New Study Shows Medicaid Expansion Reduces Household Debt

Medicaid expansion has led to declines in the rate of uninsurance, improved access to care for enrollees, and financial savings for states. A new study points to an additional benefit to newly eligible Medicaid enrollees: lowering debt.

Prior studies indicate that Medicaid reduces medical debt, but a new study examined the impact of Medicaid expansion on a range of measures of financial well-being. Researchers from the Federal Reserve Bank of Chicago, the University of Illinois, and the University of Michigan published a working paper for the National Bureau of Economic Research (NBER), The Effect of the Patient Protection and Affordable Care Act Medicaid Expansions on Financial Well-Being. Using credit reports of low-income people across the country, researchers examined six financial indicators: total debt, debt past due, credit card balance, credit card debt past due, the number of non-medical bills sent to collections, and the total non-medical balance outstanding in collections.

The study found that Medicaid provides families with additional financial protections. In particular, Medicaid expansion significantly reduced the number of unpaid bills and the amount of debt sent to third parties for collection. Conservatively, Medicaid eligibility expansions lowered non-medical debt by $600 to $1,000 for the previously uninsured population, according to the authors.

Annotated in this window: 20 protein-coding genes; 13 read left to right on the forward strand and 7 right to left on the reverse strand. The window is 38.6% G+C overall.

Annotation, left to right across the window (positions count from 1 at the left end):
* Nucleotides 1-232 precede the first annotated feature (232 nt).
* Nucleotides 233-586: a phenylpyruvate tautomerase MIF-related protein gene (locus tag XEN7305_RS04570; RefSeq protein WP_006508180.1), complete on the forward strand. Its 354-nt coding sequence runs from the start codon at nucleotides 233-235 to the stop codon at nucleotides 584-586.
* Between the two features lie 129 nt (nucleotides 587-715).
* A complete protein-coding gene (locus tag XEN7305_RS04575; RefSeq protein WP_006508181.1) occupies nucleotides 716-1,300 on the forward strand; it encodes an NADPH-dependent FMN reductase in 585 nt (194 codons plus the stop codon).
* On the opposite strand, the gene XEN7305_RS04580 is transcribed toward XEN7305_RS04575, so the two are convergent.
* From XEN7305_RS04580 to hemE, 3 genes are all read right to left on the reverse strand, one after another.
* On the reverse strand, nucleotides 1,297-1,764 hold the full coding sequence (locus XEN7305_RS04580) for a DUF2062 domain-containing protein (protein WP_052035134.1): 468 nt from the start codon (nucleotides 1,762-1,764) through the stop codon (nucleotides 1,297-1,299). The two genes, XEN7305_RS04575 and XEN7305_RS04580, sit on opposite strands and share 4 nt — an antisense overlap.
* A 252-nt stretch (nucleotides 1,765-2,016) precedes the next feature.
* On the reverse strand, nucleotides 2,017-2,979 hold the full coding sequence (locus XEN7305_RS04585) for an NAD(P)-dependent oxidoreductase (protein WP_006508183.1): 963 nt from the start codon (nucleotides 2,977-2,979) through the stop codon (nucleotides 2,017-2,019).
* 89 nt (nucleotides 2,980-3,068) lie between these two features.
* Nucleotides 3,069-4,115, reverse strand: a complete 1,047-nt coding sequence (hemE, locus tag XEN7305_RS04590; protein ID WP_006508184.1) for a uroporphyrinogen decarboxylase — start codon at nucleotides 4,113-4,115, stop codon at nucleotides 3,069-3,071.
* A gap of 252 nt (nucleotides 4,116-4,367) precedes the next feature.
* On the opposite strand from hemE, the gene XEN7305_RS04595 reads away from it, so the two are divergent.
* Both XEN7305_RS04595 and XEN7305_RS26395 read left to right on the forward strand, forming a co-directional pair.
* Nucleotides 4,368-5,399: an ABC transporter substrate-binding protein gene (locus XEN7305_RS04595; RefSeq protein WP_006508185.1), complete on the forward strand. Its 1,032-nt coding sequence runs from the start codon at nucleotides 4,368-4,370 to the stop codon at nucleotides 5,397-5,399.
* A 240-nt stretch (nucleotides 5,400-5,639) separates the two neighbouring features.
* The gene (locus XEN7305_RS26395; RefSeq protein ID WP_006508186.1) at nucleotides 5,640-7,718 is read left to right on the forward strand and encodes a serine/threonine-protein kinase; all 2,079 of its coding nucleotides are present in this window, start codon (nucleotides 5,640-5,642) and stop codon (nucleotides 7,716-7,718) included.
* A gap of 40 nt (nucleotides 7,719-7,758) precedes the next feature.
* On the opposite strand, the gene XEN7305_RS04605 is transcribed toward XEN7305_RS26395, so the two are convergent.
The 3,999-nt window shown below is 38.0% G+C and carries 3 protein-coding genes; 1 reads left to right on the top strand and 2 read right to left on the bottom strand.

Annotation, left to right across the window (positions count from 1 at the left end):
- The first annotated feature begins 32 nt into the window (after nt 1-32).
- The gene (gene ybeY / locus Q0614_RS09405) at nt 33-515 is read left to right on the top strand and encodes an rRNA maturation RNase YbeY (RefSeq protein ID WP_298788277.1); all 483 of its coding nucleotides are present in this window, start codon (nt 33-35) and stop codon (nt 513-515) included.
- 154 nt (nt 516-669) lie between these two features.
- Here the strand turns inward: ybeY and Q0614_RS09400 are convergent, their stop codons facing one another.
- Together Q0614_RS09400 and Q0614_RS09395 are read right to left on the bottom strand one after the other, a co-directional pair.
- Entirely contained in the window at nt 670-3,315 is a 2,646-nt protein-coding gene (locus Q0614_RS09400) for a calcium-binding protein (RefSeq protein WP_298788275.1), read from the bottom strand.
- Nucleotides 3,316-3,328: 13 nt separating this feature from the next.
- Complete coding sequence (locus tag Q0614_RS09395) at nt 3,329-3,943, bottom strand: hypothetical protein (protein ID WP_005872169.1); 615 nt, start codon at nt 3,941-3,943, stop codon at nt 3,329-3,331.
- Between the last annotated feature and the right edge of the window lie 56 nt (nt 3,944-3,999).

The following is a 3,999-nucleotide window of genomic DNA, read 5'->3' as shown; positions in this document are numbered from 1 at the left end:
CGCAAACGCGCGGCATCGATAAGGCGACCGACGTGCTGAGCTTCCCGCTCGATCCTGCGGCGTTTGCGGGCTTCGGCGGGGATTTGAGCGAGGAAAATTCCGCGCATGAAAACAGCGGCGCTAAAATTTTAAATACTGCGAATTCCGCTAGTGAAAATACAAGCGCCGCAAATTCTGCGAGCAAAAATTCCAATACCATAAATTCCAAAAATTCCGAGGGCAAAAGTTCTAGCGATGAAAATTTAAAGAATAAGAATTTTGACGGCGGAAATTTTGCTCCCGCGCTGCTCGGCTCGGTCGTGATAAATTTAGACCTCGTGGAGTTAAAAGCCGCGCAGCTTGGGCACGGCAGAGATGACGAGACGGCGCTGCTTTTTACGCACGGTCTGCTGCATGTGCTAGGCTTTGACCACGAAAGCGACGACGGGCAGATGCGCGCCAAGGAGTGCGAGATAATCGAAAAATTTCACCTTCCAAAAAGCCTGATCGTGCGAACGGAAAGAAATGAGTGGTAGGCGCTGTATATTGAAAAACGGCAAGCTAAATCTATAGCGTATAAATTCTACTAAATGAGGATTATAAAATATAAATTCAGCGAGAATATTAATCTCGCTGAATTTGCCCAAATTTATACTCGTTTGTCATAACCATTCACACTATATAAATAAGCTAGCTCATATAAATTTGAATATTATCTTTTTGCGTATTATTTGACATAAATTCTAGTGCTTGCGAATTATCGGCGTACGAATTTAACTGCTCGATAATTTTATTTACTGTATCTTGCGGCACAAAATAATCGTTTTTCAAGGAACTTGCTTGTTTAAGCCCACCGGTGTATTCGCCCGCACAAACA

Medicaid offers affordable health coverage to the newly eligible Medicaid population. States may not charge premiums to Medicaid enrollees with incomes below 150% of the Federal Poverty Level (FPL) without a waiver and allowable copayments are restricted to “nominal” charges. Thanks to these strong financial protections, research indicates that Medicaid reduces personal bankruptcies, decreases medical bills, increases household expenditures, and reduces the number of people in poverty. Low-income households with Medicaid coverage spend about one-fifth less on health care expenses than low-income households without Medicaid. Half of uninsured adults (53%) had trouble paying or were unable to pay their medical debt, compared to 18% of adults with Medicaid.

Health insurance, and particularly Medicaid coverage, protects families from medical debt. Thanks to this new research, we now know that Medicaid coverage also protects families from debt. In general, access to affordable health coverage frees up a family’s resources to be spent elsewhere, including basic goods and services like groceries, rent, education, retirement savings, etc. Medicaid expansion has improved the well-being of families across the country. Thus, as the researchers point out, Medicaid expansion has important financial impacts beyond health care use and leads to greater financial security for low-income families.

Alisa Chester
Alisa Chester is a Research Associate at the Center for Children and Families

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